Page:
Dave Stewart, Diamondbacks will rely on analytics ... when necessary

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Dave Stewart, Diamondbacks will rely on analytics ... when necessary
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PHOENIX – I'm not sure how this helps him in his current job, and this might speak more for the company he now keeps than his own personal disposition, but Dave Stewart, at 57, is still the coolest guy in the room.

Dave Stewart talks with Diamondbacks players during batting practice prior to a game against the Cardinals in September. (Getty)
Dave Stewart talks with Diamondbacks players during batting practice prior to a game against the Cardinals in September. (Getty)

The room today is fellow baseball general managers and reporters, and the room tomorrow will be the headquarters of what was in 2014 the worst team in the game, so, yeah, the competition for coolest is rather thin.

He enters with a backpack slung over his shoulder, his walk easy and rooted, his eyelids at half-mast, his clenched jaw leading him. Going on 20 years since he threw a pitch, he still carries himself the way he would from dugout to mound to dugout again, and doesn't seem at all concerned that nearly every man in this room looks at the game differently than he does. Today, they are the ones with their caps pulled to their brows. Their eyes smoke with confidence. They're the ones with the fastballs.

Dave Stewart is general manager of the Arizona Diamondbacks. Has been for about six weeks. His boss is Tony La Russa. La Russa's boss – the owner Ken Kendrick – has a tendency lately to run through general managers. Some, turns out, are too analytically inclined, others are not analytically inclined enough, and sometimes it seems he's endlessly tuning a guitar that refuses to be tuned. But, it's his team, so he gets the Goldilocks act.

Baseball has been running toward broader and deeper statistical analysis for a couple decades, so this isn't exactly news, and it doesn't mean Stewart can't catch up. After all, he's done some time as an assistant GM. He's been an agent. Those guys are smart and have computers. And, as La Russa revealed Wednesday, the Diamondbacks are close to hiring a director of analytics, a message he concluded with a wry grin and the kicker, "We'll give it the emphasis it deserves."

The numbers will have their place. So, too, will La Russa and Stewart and Dave Duncan (who was out in front of some of this stuff a long time ago, but didn't give it a name) and the new manager, Chip Hale. While the trend is running toward increased statistical analysis, certainly in the general manager's chair, Stewart is asked about his familiarity with that end of things and he says, "I want to know about it and I'm going to educate myself in it."

That said, he added, "We're not going to be an organization that's going to [run on] 70 percent metrics. That's not going to happen."

Said La Russa: "We'll use it. It stops before the first pitch is thrown."

Beyond that, he said, "It's not possible. The game is too dynamic. Men versus men. It changes every day."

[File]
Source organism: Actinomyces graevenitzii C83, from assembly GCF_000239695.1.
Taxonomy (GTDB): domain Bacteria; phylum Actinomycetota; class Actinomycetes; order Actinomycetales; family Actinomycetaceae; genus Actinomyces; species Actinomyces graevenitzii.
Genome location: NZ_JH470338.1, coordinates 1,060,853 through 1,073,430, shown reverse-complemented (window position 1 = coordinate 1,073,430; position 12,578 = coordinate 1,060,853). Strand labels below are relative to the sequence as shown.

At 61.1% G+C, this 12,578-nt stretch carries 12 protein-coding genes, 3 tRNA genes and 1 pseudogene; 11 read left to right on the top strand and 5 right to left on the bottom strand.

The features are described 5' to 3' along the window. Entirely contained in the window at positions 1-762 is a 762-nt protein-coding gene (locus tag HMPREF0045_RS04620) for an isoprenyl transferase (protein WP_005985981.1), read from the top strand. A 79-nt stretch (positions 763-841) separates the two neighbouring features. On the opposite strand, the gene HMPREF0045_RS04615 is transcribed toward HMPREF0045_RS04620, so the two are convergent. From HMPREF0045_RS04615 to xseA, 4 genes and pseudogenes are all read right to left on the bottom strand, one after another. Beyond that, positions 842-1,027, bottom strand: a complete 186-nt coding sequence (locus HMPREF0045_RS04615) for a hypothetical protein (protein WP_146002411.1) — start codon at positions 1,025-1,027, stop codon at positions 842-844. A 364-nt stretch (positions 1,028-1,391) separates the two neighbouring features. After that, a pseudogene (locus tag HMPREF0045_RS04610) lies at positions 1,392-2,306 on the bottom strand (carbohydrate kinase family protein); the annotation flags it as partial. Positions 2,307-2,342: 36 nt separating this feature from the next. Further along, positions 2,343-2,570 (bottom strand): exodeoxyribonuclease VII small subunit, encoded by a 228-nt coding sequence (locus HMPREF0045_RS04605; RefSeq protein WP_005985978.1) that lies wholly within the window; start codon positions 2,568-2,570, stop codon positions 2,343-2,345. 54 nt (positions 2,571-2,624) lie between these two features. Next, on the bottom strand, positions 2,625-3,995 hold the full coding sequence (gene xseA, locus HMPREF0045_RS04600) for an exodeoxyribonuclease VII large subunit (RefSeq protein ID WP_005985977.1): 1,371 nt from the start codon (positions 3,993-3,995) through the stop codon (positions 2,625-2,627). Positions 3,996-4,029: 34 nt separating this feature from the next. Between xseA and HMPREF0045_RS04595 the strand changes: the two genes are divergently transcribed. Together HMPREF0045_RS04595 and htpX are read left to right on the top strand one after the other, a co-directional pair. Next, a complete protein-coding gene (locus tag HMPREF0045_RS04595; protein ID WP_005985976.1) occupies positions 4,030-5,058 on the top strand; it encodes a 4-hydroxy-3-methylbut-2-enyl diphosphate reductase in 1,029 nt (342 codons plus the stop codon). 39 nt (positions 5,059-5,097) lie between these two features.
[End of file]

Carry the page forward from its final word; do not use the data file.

It makes sense. In-game decisions, he said, fall under the category of preparation, not analytics.

"It's not that we devalue it," La Russa said. "We value it when it's used appropriately. We do not value its intrusion into the game. You've got to allow your uniformed people to observe the dynamics of the competition."

Chip Hale, middle, puts on a Diamondbacks jersey as he is introduced by Dave Stewart and Tony LaRussa. (AP)
Chip Hale, middle, puts on a Diamondbacks jersey as he is introduced by Dave Stewart and Tony LaRussa. (AP)

Where this all leads and what it means for Stewart and his evolution as a general manager in today's world will be the interesting part. He follows a general manager – Kevin Towers – reportedly fired in part because of his resistance to the newer statistics. He starts with 98 losses and a roster chopped up last season by injury. Based on time alone, the Diamondbacks should be somewhat better. He's hunting pitching, which he knows something about.

"If that sounds like a big job," Stewart said, "then it's a big job."

More, he's alongside La Russa again, all these years after they did Oakland so well together. Now they're a little older, a little thicker, a little farther from the field. But, they're still shoulder-to-shoulder in a game that requires plenty of stubbornness and some humility, along with a friend or two, and a good plan, and then a backup plan.

And Stewart is still the guy who can remind a reporter of a question he considered dumb from the day before, smile and say, "I wanted to wring your neck," prompting everyone to step back to give him room to do it. He seems confident. He seems to believe in the path they're clearing.

As La Russa said, there'll be plenty of people studying the numbers, "And then Stew's going to be looking at 'Can he play? Is he a championship-caliber pitcher?' "

Yeah, at the end of every day, he'll still be that guy. It's not that there's nobody quite like Stewart in those chairs anymore, it's that there's fewer. A lot fewer. The distance Stewart (and La Russa) has to cover is a lot farther. But it's still the game, right? They were good at what they did in the game, right? Can't it happen again?

"I think we're the same guys," Stewart said. "The core of who Tony is is what he's always going to be, which is what you know about him. I think I'm the same.

"I'm hoping I'm getting better every day. My guess is Tony feels the same."